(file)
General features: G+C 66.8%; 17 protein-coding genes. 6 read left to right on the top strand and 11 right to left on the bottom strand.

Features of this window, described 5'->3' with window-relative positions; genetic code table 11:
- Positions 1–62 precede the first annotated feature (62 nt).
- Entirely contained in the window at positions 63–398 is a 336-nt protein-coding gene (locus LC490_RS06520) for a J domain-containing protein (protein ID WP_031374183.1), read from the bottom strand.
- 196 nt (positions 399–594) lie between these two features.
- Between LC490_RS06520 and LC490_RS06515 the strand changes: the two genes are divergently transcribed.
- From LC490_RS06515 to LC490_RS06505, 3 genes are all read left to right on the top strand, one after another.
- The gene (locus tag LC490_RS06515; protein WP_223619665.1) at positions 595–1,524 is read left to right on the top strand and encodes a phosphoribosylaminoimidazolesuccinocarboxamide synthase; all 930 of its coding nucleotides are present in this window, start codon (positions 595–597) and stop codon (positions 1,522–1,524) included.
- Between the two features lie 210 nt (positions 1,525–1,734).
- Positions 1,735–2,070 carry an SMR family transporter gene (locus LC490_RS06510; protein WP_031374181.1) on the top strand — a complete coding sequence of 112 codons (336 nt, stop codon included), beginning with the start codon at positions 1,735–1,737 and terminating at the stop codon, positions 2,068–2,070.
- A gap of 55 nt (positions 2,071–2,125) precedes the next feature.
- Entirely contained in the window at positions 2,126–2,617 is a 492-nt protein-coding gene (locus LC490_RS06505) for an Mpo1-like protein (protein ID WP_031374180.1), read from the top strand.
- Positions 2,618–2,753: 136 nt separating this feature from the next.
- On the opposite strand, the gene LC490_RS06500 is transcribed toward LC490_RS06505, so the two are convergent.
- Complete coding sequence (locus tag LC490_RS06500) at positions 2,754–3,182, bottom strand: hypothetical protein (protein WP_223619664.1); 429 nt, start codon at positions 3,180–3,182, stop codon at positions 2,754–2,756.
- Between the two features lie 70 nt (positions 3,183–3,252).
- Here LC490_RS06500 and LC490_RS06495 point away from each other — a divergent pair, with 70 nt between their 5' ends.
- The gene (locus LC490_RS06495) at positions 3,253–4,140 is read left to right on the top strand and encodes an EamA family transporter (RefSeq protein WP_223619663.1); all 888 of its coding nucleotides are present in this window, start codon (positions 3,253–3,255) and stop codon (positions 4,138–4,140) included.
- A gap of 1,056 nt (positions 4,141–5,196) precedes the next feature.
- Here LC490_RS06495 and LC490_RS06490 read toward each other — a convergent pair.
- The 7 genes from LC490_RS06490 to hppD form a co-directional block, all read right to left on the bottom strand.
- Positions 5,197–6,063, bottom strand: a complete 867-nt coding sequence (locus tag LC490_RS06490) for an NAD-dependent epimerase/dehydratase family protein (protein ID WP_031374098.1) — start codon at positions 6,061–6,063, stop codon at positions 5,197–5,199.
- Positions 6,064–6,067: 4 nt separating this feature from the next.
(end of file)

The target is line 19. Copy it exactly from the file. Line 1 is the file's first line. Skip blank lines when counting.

- A gap of 1,056 nt (positions 4,141–5,196) precedes the next feature.